Wednesday, July 4, 2012

Happy Fourth of July!

I’m pleased to report that we are in the United States for this historic holiday. A couple of years ago we were blest to be present in Philadelphia, at Independence Hall, attending the ceremonies held there to commemorate Independence Day. It was an experience we’ll never forget.

We later stood in line to see the Liberty Bell. For two history buffs visiting from Canada it was a wondrous day of celebration, and we very much felt the sanctity of the occasion.

Anniversaries are important, for they bring us back, however briefly, to the beginning. They remind us of what it’s all about.

We’re here on vacation for a few days, visiting our friends in Hazleton, Pennsylvania. This time we used my spiffy new TomTom to get us here and seriously, we’ve never made the trip faster.

It’s interesting when you get with friends after the absence of a year. It doesn’t seem as if anything has changed at all. You come in to a great welcome, and it’s just as if you were never really gone.

Our friend is a cop, and he always has great stories to tell, of course. In years past it is he who taught me how to handle and fire different styles of guns. My interest in weapons is tied to my desire, as an author, to get things right.

Our friend’s mother has her birthday today, and so we’re pleased to be here to help her celebrate.

My beloved and I have an anniversary coming up in a couple of weeks—our fortieth. 40 years – and they said it wouldn’t last. He and I are, in many ways, complete opposites. One of the ways in which we’re different is that he doesn’t like parties at all – and I do. As a consequence, you can count the number of parties we’ve attended, over the course of our marriage, on one hand. Seriously.

The only birthday party I’ve been the recipient of as an adult was the one I threw for myself on my 50th birthday. I had to take action myself, because, after being promised by my husband and kids that they’d throw one for me when I turned 40, they not only forgot to give me the party, they actually forgot my birthday that year.

I don’t have to learn my lessons twice. My beloved agreed that we could host a dinner at a restaurant to mark the occasion of our anniversary this year. I drew up a list and the girls—my daughter and second daughter—volunteered to send out the invitations and co-ordinate the responses.

We chose a Chinese Buffet restaurant that’s popular with so many of the family. The guest list had about 40 names on it; we decided that we’d pay for the meal, but leave ‘drinks’ up to the individual guests. The other point on which we were both fairly insistent was that on the invitations, we wanted the words, “best wishes only” to be written. We truly don’t want any gifts. We’ll have a wonderful evening surrounded by family and a friend or two, and count ourselves very rich indeed.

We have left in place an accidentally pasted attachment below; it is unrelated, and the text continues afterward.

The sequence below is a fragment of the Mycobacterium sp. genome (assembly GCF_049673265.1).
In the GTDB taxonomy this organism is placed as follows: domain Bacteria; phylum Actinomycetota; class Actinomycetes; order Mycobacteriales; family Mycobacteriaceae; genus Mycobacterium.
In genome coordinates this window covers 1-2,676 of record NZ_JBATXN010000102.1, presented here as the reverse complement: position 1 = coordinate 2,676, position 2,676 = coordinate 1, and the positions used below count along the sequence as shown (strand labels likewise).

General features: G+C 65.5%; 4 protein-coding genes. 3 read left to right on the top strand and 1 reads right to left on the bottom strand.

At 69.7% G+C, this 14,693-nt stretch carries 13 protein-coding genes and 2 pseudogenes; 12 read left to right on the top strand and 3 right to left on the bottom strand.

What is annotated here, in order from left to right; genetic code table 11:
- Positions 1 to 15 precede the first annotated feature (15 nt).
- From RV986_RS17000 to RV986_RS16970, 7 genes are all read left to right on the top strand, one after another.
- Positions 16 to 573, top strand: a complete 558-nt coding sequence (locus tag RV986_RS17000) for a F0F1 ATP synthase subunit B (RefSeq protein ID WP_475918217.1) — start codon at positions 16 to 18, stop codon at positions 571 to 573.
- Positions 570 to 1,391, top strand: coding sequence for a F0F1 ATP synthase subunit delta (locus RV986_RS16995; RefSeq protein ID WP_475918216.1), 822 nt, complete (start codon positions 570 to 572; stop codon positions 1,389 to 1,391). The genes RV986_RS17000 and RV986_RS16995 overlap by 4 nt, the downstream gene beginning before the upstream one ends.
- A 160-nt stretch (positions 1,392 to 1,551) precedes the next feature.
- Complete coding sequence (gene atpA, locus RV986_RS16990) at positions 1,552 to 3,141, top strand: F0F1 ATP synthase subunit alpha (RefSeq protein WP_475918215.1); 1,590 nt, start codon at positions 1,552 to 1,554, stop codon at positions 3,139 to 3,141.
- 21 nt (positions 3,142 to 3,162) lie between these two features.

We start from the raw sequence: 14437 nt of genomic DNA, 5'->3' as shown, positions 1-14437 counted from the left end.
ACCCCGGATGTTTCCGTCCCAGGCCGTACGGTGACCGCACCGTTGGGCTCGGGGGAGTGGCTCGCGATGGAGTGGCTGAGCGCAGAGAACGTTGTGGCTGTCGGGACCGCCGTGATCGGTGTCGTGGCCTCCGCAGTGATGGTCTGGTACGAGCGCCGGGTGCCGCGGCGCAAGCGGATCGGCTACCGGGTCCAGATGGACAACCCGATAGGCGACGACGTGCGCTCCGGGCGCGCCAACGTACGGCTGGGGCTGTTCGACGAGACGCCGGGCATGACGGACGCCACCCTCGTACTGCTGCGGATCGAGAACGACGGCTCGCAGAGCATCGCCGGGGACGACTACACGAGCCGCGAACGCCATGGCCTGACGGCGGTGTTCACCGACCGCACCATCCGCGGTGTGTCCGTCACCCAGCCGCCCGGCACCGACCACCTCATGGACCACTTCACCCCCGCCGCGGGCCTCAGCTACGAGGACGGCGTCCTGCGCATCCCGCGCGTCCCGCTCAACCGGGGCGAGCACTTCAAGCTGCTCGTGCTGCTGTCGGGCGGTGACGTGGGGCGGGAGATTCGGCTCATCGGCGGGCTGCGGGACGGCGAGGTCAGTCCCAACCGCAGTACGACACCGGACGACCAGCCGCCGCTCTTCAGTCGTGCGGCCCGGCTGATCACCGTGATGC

We had the names of our friends here in Hazleton added to the list, even though we know they won’t be able to make the trip north for a dinner. But we wanted them to know that, since they are close friends, we were thinking of them.

This is how we found out that our girls forgot to put that tiny, heartfelt message—“best wishes only”—on the invites. I’m not completely certain how I feel about that.

Friends, my first response wasn’t a pretty one. I know I should be taking the high road, here. I should just consider that they were acting out of love. I know they can’t necessarily see the value in hosting an evening at a restaurant without getting something back in return. I saw the looks on their faces when I said we were paying for dinner and didn’t want gifts. They both thought it was way too much money to simply “give” an evening to a lot of people we don’t often see.

A part of me counts that as a failure on my part. I obviously didn’t successfully impart to my daughter that there is value to be had in life far beyond the material. The best things in life really can’t be measured in dollars and cents. They are of the heart and from the heart.

Not often do I find myself in a catch-22 of my own making; I have to make myself accept what the girls have done as an act of love on their part, while simultaneously reconciling myself to the fact that, like it or not, there are going to be gifts at this dinner.

Proof positive that you never get too old to have life throw you a moral curve-ball.


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